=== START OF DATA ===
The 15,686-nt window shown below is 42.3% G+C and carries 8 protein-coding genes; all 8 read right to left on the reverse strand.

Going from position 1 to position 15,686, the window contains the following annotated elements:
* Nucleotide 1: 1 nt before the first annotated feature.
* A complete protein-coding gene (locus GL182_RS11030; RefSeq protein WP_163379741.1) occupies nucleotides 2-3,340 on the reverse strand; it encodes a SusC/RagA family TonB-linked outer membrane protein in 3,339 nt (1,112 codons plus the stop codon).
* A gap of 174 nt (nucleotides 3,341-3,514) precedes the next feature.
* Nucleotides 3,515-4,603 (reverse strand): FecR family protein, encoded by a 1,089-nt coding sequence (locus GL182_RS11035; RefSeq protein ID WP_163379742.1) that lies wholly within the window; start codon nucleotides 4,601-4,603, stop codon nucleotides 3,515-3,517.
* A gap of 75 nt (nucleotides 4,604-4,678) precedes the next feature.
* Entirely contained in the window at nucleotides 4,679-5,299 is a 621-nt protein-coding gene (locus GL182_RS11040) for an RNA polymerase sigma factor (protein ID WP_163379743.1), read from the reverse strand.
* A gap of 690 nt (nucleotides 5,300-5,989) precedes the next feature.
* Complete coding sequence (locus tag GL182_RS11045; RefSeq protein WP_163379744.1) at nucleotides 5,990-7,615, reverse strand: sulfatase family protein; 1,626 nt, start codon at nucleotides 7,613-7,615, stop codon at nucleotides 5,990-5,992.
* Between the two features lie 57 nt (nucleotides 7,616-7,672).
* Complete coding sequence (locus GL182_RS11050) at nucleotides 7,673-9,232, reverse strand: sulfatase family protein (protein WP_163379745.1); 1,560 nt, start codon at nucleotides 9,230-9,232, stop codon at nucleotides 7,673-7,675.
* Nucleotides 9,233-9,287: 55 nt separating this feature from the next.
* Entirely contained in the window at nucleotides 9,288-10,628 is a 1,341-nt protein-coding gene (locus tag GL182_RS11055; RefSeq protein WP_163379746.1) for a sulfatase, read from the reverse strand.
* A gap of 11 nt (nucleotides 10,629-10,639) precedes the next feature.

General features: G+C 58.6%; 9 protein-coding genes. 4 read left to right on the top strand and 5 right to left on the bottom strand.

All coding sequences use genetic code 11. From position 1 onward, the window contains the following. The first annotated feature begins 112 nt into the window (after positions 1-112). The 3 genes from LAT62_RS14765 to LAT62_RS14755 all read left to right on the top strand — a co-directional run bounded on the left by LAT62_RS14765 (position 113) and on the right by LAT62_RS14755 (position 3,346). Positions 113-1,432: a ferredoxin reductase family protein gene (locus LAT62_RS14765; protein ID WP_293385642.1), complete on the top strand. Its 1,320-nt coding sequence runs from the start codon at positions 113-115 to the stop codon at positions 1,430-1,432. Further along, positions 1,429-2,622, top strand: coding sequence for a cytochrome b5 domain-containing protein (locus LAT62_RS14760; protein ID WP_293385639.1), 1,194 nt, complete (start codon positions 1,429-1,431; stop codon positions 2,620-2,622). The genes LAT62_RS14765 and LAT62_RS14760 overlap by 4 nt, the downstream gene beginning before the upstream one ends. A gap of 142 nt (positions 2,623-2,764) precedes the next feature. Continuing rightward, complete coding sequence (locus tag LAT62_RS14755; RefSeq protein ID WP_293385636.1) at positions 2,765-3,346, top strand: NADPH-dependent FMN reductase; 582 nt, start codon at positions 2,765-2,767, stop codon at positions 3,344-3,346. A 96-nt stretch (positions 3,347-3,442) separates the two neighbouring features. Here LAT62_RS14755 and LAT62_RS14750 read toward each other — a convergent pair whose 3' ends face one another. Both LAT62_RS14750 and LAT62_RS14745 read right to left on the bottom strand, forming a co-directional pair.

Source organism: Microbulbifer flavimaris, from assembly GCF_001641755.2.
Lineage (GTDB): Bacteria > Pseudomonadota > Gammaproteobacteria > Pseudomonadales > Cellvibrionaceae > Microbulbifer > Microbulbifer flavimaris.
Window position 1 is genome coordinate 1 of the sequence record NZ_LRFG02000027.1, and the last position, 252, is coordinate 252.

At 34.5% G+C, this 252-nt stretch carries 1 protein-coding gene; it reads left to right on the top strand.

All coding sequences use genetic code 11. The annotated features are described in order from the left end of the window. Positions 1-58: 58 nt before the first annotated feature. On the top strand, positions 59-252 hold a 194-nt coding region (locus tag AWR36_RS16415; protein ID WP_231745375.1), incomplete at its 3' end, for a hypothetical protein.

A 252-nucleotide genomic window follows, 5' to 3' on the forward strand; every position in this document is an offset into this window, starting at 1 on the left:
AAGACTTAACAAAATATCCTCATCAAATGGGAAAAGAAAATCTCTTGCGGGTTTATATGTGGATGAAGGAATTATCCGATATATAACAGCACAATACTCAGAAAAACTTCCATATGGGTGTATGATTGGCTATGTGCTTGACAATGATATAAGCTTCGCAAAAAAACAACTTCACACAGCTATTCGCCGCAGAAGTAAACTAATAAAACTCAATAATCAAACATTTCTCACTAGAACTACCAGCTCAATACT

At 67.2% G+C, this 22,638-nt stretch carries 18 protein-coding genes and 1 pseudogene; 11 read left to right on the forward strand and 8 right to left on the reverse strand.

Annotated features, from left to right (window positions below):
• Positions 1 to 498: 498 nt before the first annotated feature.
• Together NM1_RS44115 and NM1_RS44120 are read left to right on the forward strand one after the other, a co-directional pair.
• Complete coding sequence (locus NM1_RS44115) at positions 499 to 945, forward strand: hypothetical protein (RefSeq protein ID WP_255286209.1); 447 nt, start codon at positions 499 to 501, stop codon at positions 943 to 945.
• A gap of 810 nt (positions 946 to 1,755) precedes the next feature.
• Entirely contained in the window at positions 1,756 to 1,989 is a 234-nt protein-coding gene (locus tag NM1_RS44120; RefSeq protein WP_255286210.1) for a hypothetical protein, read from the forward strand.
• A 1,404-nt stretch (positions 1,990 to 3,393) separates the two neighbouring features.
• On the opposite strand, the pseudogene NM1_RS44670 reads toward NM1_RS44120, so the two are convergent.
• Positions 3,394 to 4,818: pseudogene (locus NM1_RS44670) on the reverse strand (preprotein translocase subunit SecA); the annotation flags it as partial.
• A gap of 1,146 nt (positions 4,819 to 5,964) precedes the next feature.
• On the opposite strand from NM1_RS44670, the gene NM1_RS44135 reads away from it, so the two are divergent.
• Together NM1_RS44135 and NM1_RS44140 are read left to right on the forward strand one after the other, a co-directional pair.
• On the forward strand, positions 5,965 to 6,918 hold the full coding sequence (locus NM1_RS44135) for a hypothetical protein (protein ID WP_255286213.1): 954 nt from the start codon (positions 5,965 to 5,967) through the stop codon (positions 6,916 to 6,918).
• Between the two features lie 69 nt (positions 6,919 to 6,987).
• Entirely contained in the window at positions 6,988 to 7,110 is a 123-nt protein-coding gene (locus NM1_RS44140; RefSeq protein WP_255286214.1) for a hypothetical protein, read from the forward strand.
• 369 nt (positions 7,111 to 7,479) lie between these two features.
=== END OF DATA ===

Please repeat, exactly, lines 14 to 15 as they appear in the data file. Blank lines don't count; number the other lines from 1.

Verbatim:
* Entirely contained in the window at nucleotides 9,288-10,628 is a 1,341-nt protein-coding gene (locus tag GL182_RS11055; RefSeq protein WP_163379746.1) for a sulfatase, read from the reverse strand.
* A gap of 11 nt (nucleotides 10,629-10,639) precedes the next feature.